Updated 19 March 2014

Oscar: More on blood spatter analysis

The shape, size, pattern and location of blood stains can reveal a lot about a crime scene. Here's your handy guide to analysing blood spatter from a gunshot.

Blood spatter, whether found on the wall, ceiling, door, bed or floor, can reveal an awful lot about what happened at a crime scene. Blood Spatter Analysis (BPA) is an integral part of any violent crime scene investigation.

The pattern, size, shape, and the location of the blood stains, can reveal the clothing the person attacked was wearing, whether he or she was standing, sitting or lying down and also, looking at blood smears, flow patterns and drip trails, reveal whether they were moving during the attack or afterwards. It also reveals the weapon used and from which direction the victim was wounded.

Read more about how bloody clues help solve crimes.

The spatters also show the distance the blood spattered, the direction it flew in, and something about the nature of the struggle, if there was one. The analysis can support or refute evidence given in court and show what didn't happen during the crime. 

If you're a budding CSI and would like to better understand what forensic investigators at the Oscar Pistorius trial were analysing, carefully read through the infographic below and astound your friends and colleagues with your knowledge!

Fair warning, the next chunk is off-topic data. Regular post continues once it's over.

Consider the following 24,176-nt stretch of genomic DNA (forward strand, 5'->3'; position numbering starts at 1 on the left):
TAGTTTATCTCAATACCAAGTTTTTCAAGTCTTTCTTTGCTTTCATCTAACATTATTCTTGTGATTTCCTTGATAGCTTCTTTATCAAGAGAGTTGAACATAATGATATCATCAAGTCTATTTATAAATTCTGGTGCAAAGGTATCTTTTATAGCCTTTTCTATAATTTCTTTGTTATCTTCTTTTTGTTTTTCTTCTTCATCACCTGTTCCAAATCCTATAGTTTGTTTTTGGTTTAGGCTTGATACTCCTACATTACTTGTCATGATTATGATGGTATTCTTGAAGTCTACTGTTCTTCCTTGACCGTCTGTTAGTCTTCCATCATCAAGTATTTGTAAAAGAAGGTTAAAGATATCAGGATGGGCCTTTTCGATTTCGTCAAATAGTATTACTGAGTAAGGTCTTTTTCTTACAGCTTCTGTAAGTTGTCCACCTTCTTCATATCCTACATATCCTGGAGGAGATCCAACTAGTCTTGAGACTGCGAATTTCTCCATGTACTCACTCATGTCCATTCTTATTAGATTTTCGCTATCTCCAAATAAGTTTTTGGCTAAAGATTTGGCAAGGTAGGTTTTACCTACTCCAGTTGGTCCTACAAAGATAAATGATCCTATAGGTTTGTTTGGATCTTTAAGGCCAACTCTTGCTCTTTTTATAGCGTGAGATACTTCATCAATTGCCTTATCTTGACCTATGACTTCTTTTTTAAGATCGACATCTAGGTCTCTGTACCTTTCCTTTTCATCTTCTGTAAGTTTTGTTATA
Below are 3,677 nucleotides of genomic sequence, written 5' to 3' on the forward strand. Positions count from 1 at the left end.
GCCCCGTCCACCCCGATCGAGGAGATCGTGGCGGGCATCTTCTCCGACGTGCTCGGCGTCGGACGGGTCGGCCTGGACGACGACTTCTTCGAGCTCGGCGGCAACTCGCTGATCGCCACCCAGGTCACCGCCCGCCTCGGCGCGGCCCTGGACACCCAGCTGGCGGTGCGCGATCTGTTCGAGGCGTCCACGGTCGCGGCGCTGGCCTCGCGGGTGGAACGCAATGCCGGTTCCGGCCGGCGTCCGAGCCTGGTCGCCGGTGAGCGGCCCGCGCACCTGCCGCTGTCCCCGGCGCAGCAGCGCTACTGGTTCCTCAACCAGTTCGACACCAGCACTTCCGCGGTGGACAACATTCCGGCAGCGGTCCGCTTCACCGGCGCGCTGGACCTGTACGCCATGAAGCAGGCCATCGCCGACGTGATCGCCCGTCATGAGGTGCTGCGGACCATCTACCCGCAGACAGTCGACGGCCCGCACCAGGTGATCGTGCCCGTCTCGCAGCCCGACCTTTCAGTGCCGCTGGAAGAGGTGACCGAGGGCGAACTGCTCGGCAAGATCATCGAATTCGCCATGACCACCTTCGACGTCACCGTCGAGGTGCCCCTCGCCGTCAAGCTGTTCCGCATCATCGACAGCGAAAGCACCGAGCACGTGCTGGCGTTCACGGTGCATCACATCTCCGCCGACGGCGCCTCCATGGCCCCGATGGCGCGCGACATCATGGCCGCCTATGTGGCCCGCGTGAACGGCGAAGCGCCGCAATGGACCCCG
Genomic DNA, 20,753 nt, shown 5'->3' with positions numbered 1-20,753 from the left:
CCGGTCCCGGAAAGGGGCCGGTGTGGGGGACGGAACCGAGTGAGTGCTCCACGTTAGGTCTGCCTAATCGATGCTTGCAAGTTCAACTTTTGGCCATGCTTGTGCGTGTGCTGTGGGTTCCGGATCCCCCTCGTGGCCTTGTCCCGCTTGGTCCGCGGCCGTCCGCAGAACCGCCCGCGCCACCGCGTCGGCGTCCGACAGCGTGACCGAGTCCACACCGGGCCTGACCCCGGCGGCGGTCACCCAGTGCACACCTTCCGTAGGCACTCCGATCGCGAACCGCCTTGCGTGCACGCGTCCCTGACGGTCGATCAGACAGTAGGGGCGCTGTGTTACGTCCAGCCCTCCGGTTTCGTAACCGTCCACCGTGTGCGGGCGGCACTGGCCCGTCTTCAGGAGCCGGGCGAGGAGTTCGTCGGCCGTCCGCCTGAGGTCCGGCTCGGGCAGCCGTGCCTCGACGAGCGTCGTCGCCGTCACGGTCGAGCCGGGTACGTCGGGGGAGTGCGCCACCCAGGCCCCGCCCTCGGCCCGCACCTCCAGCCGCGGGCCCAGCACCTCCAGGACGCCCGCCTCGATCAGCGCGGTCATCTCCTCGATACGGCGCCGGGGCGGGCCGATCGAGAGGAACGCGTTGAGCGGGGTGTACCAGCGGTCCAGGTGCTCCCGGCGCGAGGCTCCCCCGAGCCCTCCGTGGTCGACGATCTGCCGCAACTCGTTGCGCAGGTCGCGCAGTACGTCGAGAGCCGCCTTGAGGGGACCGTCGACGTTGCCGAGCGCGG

Below is a framegrab from the Sky News video that was aired shortly after the shooting on the night on Valentine’s Day 2013. Note the markings on the door which shows bullet entry points.

Since Reeva Steenkamp was shot, here's a little more info on blood spatter patterns caused by a gunshot, courtesy of Forensicsciences Simplified:

"Gunshot spatter includes both forward spatter from the exit wound and back spatter from the entrance wound.

Gunshot spatter will vary depending on the caliber of the gun (Oscar used a
 silver 9mm pistol ), where the victim is struck, whether the bullet exits the body, distance between the victim and the gun and location of the victim relative to walls, floors and objects.

Typically, forward spatter is a fine mist and back spatter is larger and fewer drops. 

Infographic below from Forensic Nursing



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